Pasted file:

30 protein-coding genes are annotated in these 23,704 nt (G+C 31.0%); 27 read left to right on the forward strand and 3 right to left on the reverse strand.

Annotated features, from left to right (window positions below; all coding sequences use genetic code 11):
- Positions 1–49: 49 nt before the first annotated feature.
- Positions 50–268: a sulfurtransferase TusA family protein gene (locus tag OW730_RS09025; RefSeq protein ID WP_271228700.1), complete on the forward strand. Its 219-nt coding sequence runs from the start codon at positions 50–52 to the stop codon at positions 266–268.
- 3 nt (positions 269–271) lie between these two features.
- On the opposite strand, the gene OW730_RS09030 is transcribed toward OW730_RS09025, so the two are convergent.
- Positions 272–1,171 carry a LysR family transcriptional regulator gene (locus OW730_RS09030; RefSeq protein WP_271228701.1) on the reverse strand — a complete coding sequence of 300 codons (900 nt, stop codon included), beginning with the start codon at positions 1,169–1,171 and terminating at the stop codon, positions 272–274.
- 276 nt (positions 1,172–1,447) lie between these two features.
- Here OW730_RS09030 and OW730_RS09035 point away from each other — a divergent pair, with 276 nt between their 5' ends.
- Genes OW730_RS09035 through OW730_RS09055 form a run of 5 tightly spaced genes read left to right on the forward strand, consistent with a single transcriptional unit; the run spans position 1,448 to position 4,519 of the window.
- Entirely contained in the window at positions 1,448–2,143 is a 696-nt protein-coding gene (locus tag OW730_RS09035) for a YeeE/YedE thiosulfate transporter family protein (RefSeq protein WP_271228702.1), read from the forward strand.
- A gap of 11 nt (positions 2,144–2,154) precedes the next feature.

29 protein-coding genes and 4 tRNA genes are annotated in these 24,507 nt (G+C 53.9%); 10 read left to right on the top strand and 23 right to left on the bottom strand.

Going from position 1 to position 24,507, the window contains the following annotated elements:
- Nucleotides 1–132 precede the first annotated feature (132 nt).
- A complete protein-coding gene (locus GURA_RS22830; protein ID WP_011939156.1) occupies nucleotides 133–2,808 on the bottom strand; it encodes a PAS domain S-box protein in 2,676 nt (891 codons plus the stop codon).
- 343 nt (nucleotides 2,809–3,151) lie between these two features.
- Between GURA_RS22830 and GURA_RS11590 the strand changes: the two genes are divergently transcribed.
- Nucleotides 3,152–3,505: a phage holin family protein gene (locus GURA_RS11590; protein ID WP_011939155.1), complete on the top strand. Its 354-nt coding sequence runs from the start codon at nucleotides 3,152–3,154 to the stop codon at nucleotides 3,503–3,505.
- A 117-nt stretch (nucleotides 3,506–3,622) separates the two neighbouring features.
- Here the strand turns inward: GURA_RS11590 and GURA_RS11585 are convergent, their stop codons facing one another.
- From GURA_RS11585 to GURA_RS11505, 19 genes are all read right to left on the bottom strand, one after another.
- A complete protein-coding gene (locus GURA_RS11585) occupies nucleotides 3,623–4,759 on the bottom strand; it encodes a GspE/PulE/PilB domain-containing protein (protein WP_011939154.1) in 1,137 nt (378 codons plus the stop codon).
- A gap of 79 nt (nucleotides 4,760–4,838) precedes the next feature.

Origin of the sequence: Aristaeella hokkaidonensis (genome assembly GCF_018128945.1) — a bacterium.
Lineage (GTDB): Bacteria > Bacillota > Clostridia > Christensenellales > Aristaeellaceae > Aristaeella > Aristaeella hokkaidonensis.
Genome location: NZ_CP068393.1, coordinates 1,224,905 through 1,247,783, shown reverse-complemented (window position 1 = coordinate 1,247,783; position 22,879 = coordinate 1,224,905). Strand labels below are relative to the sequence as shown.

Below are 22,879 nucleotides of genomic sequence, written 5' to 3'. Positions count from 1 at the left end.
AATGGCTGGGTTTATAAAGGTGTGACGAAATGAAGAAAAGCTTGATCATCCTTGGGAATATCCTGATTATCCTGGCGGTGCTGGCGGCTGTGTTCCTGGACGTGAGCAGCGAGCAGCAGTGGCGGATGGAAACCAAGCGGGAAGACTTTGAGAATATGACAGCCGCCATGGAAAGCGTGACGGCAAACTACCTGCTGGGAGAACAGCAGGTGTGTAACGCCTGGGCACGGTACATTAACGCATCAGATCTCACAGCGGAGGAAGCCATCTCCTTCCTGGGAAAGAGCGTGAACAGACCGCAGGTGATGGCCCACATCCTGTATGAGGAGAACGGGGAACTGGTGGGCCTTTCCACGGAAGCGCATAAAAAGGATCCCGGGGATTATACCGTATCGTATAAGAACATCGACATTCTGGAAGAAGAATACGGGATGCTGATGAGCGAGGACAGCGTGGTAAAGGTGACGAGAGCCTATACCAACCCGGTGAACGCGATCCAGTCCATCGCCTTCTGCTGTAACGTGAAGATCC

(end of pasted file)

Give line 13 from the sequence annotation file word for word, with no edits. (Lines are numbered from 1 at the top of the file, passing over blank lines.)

29 protein-coding genes and 4 tRNA genes are annotated in these 24,507 nt (G+C 53.9%); 10 read left to right on the top strand and 23 right to left on the bottom strand.